By: Celyn Matienzo
As our knowledge of science and healthcare continues to expand, our medical techniques and practices also change accordingly. Just as often as techniques are improved, so too can they be rendered obsolete. The latter is the case with bloodletting, an old medical practice that we often associate with medieval times or the Dark Ages.
“Bloodletting” was a medical technique used in the 19th century that involved removing blood from a patient as a means of curing a number of seemingly unrelated medical conditions . The reason that medical practitioners in the past thought that the removal of blood might be useful in treating various diseases and complaints was because of the prevalent medical paradigm. At the time, the human body was thought to be composed of the four elements of water, air, fire, and earth, and each of these elements was controlled by fluids called the “humors,” which included yellow bile, black bile, phlegm and blood . Doctors at the time thought that curing diseases involved balancing the humors by partaking in certain practices such as removing blood. The practice of bloodletting also followed the “stimulus, contra-stimulus” theory that informed medical practices. A contra-stimulus such as bloodletting was a stimulus that was meant to oppose the inflammation that the body was experiencing naturally, simulating the already-stimulated site in order to counteract and cure the underlying disease.
There were a number of bloodletting techniques that were commonly used. Arteriotomy involved cutting into an artery, usually with a lancet or fleam, which are comparable to scalpels that surgeons use today, to make an incision, or scarification which involved scraping the skin with a box-shaped device whose surface was embedded with knife blades . For some treatments, blood needed to be drawn from specific areas of the body. In the case of localized bloodletting, leeches were placed on the affected area, taking anywhere from 5 to 10 of ounces of blood at a time, several times the leech’s body weight .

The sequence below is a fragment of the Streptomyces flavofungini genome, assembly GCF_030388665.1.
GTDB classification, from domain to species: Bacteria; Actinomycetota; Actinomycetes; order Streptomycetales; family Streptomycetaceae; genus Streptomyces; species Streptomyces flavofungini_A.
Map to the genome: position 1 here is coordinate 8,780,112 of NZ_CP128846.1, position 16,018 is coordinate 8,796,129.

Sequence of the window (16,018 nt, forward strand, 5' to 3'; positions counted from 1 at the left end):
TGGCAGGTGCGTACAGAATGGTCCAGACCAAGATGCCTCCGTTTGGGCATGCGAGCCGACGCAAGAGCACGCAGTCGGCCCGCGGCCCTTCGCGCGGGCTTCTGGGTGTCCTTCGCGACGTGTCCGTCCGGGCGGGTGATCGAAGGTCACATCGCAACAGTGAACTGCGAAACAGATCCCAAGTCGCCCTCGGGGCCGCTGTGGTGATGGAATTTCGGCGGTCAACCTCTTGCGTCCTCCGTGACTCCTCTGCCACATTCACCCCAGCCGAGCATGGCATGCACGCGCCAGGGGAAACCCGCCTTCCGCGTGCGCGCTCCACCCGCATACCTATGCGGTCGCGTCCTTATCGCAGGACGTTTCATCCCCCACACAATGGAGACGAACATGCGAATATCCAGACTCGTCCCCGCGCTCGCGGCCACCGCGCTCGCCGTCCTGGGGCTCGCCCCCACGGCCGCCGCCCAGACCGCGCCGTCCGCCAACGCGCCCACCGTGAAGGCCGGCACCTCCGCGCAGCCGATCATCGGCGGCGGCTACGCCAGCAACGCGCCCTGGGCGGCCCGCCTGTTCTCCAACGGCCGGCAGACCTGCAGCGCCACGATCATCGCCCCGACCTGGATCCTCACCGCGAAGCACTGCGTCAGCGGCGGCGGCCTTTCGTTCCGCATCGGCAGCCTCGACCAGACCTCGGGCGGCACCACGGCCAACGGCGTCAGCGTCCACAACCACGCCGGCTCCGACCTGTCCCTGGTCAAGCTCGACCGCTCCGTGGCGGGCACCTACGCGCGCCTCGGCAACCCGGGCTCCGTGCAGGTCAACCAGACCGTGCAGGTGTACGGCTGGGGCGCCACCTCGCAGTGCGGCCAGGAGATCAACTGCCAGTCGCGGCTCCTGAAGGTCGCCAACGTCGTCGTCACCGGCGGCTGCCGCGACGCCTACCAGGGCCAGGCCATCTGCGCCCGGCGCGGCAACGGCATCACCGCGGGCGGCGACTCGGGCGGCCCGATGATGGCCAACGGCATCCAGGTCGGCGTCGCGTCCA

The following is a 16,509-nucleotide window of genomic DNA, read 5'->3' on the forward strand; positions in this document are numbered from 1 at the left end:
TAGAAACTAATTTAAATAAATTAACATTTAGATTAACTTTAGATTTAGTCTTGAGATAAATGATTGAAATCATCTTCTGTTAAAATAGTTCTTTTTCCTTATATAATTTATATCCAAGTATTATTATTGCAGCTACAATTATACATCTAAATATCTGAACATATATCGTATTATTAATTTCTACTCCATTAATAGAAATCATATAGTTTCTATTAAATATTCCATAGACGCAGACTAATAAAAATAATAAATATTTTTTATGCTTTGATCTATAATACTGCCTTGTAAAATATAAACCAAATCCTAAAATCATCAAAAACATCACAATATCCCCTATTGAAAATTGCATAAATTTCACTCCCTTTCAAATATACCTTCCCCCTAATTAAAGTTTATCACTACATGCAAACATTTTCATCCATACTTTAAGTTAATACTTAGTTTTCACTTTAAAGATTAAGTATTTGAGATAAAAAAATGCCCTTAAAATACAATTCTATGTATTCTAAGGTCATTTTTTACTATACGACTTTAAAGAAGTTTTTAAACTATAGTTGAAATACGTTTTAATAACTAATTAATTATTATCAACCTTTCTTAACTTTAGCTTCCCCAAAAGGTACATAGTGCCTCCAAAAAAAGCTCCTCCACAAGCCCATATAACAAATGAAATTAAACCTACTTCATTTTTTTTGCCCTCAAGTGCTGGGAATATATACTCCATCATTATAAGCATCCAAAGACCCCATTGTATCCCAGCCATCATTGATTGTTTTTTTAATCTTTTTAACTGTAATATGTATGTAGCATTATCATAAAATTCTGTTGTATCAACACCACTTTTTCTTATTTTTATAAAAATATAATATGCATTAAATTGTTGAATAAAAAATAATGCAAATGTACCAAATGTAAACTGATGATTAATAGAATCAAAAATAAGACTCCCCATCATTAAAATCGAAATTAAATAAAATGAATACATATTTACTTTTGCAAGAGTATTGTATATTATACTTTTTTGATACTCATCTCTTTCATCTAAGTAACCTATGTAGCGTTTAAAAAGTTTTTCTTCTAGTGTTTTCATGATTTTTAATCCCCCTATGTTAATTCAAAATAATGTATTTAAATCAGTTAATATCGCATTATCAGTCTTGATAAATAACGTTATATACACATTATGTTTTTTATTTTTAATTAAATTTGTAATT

Bloodletting naturally brought a number of problems, many of which were evident to scientists and medical practitioners, even during the period in which bloodletting was still in common use . Various tests had been conducted that demonstrated the inefficiency of bloodletting, proving the technique to be less helpful than had previously been thought . On top of having an ineffective treatment, the instruments involved in the procedure could cause problems. A spring lancet, while convenient, was difficult to clean and this often led to contamination and the spread of disease from patient to patient .
Bloodletting is still present in principle, evident in the occupation of “phlebotomists,” who take blood from patients, though usually in order to prepare it for testing in a lab rather than for simply removing blood as a cure. Bloodletting is sometimes used in experimental circumstances, such as testing the efficiency of a bone plug implant in mice in the regeneration of red blood cells . Blood-related diseases, such as hemochromatosis and polycythemia vera, involve abnormal regulations of blood or components in the blood like iron, and in these cases, the withdrawal of small amounts of blood can help in treatment or prevention. Even leeches are sometimes used today, particularly in reconstructive or reattachment surgery to prevent clotting in reattached veins and arteries . Even though bloodletting itself is dangerous, it has assisted in the development of a few useful techniques still in use today.
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